NEW YORK (CBSNewYork/AP) — The city’s pedicab drivers are upset over a proposal to ban the bike taxis from areas in Central Park south of 85th Street.
The proposal is part of a broader deal to overhaul the park’s popular carriage horse rides, which was approved last week by Mayor Bill de Blasio and other city officials.
Angry pedicab drivers rallied at City Hall Tuesday to protest the plan.
“This came out of left field. Up until last week there was no mention of pedicabs in any conversation I heard about the proposal to ban carriages in the park,” Richard Costello, a pedicab driver, told WCBS 880’s Marla Diamond.
De Blasio’s plan would reduce the number of carriage horses operating in Central Park, and also use public funds to move horses to a refurbished stable within the park. The plan would prohibit horses from city streets beginning June 1 and reduce the number of licensed horses from 180 to 110 by December.
The number of hours per day a carriage may operate will be reduced, and carriages will be able to charge an extra $5 for trips after 6 p.m. between Nov. 15 and Jan. 5, and on Valentine’s Day or Easter.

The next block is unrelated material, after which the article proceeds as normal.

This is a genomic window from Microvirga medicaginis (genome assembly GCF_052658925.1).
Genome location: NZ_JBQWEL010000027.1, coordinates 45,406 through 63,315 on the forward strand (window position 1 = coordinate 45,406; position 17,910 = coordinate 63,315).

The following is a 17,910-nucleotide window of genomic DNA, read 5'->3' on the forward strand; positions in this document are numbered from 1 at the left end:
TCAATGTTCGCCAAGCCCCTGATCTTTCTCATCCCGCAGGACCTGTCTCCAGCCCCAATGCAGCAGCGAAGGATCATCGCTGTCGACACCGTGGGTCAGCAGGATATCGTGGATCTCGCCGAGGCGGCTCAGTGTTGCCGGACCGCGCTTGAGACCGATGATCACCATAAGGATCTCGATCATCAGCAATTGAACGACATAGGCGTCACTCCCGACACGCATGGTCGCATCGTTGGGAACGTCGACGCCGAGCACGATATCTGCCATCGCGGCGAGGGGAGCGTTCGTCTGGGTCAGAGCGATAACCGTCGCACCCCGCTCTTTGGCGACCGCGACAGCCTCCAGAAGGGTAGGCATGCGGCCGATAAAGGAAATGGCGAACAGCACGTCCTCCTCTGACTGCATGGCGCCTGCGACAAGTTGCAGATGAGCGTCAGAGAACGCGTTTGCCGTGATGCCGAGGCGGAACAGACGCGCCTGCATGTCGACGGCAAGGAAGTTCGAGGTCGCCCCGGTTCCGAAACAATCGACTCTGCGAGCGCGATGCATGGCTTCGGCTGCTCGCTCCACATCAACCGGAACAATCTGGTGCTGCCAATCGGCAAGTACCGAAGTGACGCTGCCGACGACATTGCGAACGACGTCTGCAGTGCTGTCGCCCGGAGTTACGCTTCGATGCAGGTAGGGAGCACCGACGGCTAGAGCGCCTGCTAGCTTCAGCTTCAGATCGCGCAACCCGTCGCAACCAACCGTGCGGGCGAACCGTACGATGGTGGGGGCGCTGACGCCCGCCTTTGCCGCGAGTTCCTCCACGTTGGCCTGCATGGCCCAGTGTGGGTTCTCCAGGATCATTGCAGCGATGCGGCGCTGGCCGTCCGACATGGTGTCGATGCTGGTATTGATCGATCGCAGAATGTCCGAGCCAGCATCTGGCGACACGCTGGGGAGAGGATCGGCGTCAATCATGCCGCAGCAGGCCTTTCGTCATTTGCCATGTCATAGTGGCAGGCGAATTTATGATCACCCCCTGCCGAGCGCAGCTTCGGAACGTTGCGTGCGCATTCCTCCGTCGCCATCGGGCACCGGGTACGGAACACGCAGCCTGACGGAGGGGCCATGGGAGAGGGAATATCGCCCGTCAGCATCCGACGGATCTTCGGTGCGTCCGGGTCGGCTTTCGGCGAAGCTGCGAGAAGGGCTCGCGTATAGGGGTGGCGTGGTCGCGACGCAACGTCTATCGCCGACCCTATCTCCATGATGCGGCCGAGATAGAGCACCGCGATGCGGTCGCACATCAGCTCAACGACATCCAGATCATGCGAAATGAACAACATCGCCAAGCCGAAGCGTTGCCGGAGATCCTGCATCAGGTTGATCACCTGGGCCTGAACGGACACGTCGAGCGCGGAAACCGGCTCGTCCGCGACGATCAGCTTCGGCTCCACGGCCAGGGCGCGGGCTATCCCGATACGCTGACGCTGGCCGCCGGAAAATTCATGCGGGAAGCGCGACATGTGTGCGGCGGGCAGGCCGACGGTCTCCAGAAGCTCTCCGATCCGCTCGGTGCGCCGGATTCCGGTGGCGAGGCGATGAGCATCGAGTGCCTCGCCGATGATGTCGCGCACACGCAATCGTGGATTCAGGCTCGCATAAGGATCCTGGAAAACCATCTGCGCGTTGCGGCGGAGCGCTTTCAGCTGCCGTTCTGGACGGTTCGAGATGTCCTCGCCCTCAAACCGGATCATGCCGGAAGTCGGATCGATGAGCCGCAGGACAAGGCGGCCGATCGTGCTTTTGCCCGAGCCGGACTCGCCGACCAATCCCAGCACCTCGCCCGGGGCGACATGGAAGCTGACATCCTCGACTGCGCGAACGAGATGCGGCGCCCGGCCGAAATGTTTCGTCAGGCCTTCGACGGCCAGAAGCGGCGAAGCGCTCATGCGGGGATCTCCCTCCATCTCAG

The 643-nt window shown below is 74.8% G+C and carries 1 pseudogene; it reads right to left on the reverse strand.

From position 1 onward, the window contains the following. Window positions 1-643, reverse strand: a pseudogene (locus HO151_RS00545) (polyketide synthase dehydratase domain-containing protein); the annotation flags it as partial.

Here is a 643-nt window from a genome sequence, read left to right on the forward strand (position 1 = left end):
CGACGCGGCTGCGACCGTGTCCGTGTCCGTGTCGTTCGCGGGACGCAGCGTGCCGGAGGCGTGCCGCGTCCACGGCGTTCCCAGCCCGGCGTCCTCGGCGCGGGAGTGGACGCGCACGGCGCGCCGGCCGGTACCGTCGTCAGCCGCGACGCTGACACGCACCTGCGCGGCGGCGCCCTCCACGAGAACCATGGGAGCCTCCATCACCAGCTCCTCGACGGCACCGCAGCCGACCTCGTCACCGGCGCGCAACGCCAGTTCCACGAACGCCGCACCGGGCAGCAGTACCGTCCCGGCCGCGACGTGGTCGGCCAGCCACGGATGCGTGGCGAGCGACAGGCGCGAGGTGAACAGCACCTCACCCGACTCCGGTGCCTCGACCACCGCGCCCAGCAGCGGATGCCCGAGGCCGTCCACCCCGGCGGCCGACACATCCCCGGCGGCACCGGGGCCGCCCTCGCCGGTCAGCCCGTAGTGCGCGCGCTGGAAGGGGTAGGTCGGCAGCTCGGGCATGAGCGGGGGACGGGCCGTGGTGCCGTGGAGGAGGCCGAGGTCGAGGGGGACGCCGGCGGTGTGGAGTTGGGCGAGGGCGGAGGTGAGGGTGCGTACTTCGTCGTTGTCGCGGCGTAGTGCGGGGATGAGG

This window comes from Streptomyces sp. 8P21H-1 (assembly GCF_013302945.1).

Park advocates are angry over the proposal’s use of public funds to pay for the stables, which they say is a private enterprise.
But in exchange for slimming down their carriage fleets, the mayor also offered the horsemen an effective monopoly over the southern end of Central Park by barring pedicabs from operating south of 85th Street, where most of the larger tourist attractions are located.
“The promenade, the carousel, the ice skating rink — all of that is in the south end of the park,” Costello said. “And it seems so unfair.”
De Blasio said the stables will be built by 2018, 1010 WINS Juliet Papa reported.
Pedicab owner Robert Tipton called the proposal “outrageous.”
The issue of horses in Central Park has been a long, ongoing debate between the de Blasio administration, the horse carriage industry and animal activists.
Animal rights advocates have been fighting to get the carriages banned entirely and de Blasio had pledged to end the popular carriage rides in favor of electric old-time style cars that would still appeal to tourists.
The City Council must approve the deal and could hold hearings as early as this week.
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